[P2P-F] Fwd: Reflections on Week 1: Towards the Next System: Transition to Cooperative Commonwealth

Michel Bauwens michelsub2004 at gmail.com
Sun Apr 9 08:02:38 CEST 2017

---------- Forwarded message ----------
From: Michel Bauwens <michelsub2004 at gmail.com>
Date: Sun, Apr 9, 2017 at 1:02 PM
Subject: Re: Reflections on Week 1: Towards the Next System: Transition to
Cooperative Commonwealth
To: reply+ac18a366eaa86e1e7a06a2821903d91768f58d01-11~
23394781 at notifications.canvaslms.com, John Restakis <restakis1 at gmail.com>,
Michael Lewis <Lewiscccr at shaw.ca>

I am not actively participating in this course nor debate for the moment,

but I think something is missing here.

What is missing is that Polany was discussing how the people and political
forces (in the nation-states) were forcing states to re-embed market forces
through national politics (even as it may have occured across different

But the balance of forces has profoundly shifted, meaning that if
capitalism is understood as Capital-nation-state (as Kojin Karatani
suggests in The Structure of World History), then capital has clearly moved
at a much strong transnational level of action and power, but nation-states
have not. This makes the nation-state revolts inoperable, as can be seen by
recent experiences of left governments (Syriza comes to mind). This  that
both right-wing populist attempts to nationalist and exclusionary
protectionism and mercantilism) but also left-wing progressive patriotism,
cannot work to instantiate the double movement at the nation-state level.
What is needed instead is moving to transnational hegemony of
counter-power. Several avenues are open to thus supplement any nation-state
policy with such trans-nationalization: 1) global civic power, as
exemplified in the emergence of global open design communities 2) global
economic counter-power, as exemplified with the emergence of 'phyles',
business coalitions around these communities 3) global state power,
transnational coalitions of progressive cities

This means that the best thing progressive national governments could do is
not to confront capital locally, but to focus on the creation and expansion
of such institutions of counterpower, at everly level of trans-locality.

Michel Bauwens

On Sun, Apr 9, 2017 at 6:00 AM, Canvas Network <
notifications at instructure.com> wrote:

> A key focus of the readings and discussions in Week 1 was Polanyi's
> concept of the Double Movement. So let me start by sharing some comments on
> the Double Movement, wherein social forces react to, and defend against,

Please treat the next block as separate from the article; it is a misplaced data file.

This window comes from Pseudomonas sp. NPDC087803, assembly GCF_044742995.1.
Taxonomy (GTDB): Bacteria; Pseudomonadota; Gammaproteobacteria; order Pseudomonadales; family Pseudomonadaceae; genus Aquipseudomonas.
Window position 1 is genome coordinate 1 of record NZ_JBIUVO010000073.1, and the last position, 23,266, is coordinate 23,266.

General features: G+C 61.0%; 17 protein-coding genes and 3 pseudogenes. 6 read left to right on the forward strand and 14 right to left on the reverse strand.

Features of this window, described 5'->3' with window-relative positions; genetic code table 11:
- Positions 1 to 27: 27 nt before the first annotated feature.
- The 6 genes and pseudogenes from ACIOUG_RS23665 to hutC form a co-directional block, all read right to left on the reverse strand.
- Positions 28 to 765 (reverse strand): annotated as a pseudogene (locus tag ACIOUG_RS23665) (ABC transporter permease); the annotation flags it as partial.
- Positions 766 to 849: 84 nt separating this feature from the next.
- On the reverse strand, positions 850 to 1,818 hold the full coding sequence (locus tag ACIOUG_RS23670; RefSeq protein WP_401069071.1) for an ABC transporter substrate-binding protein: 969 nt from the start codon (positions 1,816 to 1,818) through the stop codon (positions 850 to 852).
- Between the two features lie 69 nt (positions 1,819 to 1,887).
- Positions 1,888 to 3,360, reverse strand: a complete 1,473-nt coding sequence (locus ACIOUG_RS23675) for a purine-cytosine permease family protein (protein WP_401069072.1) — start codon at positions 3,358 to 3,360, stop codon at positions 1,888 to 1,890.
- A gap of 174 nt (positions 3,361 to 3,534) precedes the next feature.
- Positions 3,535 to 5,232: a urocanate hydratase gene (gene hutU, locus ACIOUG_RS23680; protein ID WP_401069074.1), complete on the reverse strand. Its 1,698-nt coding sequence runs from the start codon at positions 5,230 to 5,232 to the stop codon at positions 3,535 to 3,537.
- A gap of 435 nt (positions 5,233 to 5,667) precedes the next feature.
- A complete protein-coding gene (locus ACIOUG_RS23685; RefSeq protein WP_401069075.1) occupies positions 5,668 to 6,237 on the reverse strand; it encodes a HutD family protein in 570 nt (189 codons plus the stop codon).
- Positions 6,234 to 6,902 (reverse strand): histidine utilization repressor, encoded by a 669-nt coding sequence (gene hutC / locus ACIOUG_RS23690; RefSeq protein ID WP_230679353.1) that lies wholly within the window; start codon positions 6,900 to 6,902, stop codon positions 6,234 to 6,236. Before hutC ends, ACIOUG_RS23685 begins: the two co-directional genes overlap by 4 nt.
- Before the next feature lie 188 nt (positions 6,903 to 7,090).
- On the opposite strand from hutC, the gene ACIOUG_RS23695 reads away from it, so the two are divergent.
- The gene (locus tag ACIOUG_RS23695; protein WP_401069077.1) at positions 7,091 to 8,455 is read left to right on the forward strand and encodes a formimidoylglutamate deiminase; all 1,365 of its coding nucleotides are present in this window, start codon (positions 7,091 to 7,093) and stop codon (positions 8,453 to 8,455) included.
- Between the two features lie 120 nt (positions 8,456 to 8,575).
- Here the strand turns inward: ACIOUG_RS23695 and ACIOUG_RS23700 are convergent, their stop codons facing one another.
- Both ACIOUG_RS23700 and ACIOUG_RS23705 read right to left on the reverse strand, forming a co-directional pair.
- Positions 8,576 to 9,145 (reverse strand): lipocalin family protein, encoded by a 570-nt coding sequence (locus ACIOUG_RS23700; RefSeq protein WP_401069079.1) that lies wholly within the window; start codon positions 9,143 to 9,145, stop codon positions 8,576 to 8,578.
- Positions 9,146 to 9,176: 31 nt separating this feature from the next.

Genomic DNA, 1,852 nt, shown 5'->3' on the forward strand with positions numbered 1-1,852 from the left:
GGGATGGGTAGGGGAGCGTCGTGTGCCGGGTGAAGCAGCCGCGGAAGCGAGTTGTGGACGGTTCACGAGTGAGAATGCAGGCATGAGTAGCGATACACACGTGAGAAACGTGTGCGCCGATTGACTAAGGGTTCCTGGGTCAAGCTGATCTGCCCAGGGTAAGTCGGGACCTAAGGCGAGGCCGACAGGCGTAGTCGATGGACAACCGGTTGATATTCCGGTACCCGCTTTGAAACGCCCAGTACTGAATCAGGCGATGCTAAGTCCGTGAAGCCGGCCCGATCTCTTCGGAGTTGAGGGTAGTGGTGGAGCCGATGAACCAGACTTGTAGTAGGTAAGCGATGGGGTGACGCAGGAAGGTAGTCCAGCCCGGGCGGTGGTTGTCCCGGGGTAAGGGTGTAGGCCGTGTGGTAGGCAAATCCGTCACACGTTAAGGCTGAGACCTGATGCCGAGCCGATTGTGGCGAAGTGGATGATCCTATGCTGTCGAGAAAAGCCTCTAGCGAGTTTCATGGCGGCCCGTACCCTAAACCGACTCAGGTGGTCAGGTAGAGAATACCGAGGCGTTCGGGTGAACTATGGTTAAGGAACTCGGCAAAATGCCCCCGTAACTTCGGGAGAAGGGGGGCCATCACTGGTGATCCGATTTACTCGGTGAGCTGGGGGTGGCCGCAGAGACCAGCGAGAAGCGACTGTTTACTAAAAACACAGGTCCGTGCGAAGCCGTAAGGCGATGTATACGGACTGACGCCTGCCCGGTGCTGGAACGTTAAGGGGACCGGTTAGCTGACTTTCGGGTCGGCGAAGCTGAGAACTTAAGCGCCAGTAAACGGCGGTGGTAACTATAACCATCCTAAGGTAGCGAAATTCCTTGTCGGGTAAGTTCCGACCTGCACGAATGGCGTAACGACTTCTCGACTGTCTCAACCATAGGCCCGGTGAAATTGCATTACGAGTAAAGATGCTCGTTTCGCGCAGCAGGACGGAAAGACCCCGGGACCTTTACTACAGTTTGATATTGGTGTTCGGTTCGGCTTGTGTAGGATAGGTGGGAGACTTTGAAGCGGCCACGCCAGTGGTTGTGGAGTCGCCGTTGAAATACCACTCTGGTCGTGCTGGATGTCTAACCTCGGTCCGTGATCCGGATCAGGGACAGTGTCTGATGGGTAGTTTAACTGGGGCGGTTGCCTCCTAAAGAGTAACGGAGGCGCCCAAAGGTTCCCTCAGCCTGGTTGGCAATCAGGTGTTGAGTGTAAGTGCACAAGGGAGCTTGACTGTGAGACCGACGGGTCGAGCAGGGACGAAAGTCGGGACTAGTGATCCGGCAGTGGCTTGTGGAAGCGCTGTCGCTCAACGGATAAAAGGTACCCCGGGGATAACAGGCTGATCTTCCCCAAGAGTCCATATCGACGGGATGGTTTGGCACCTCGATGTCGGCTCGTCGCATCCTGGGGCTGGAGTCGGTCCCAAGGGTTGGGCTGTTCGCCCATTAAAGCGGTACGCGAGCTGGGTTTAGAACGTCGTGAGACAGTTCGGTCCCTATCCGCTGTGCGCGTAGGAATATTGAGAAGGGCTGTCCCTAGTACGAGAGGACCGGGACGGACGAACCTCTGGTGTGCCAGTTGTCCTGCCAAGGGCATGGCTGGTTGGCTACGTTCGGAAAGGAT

> the undermining of social values and bonds by the instrumentalist forces of
> capital. (Indeed, I would describe this Synergia MOOC as one aspect of this
> social aspect of the Double Movement).
> A key difference between the situation today and Polanyi’s timeframe is
> that now the Double Movement is global – precisely because capitalism is
> now global. This is perhaps a key point of evolution and shift beyond the
> early forces of capital incursion/social reaction & self-defence that
> Polanyi described in The Great Transformation. Globalization and the
> internationalization of capitalist forms are not new --- they have been
> going on for three hundred years. What is new is the crystallization of
> this mode of industrial and social production into a nexus that now
> threatens to exclude all other possibilities. And this is what many of the
> comments among the participants who have posted their views reflects.
> In reading again through people’s postings a number of themes seem to
> resurface as primary preoccupations for many that have signed on to this
> course. Here are some of my reflections on these and the Double Movement in
> general.
>    1. A number of people have commented on the binary nature of the
>    Double Movement and also cited critiques of this approach as being too
>    simplistic and given to reifying or abstracting the notion of society as a
>    single and coherent agent in this process.
>    This critique has some substance to it, if we approach Polanyi’s
>    account merely on its face. My sense is that indeed, Polanyi tried to
>    capture the diversity of forms and dynamics that constitute resistance to
>    the capitalist process of instrumentalizing all aspects of society and
>    nature into raw materials for market ends.
>    A deeper reading into Polanyi’s analysis, as for example provided by
>    the excellent paper shared by Arzeena (Polanyi’s Double Movement and the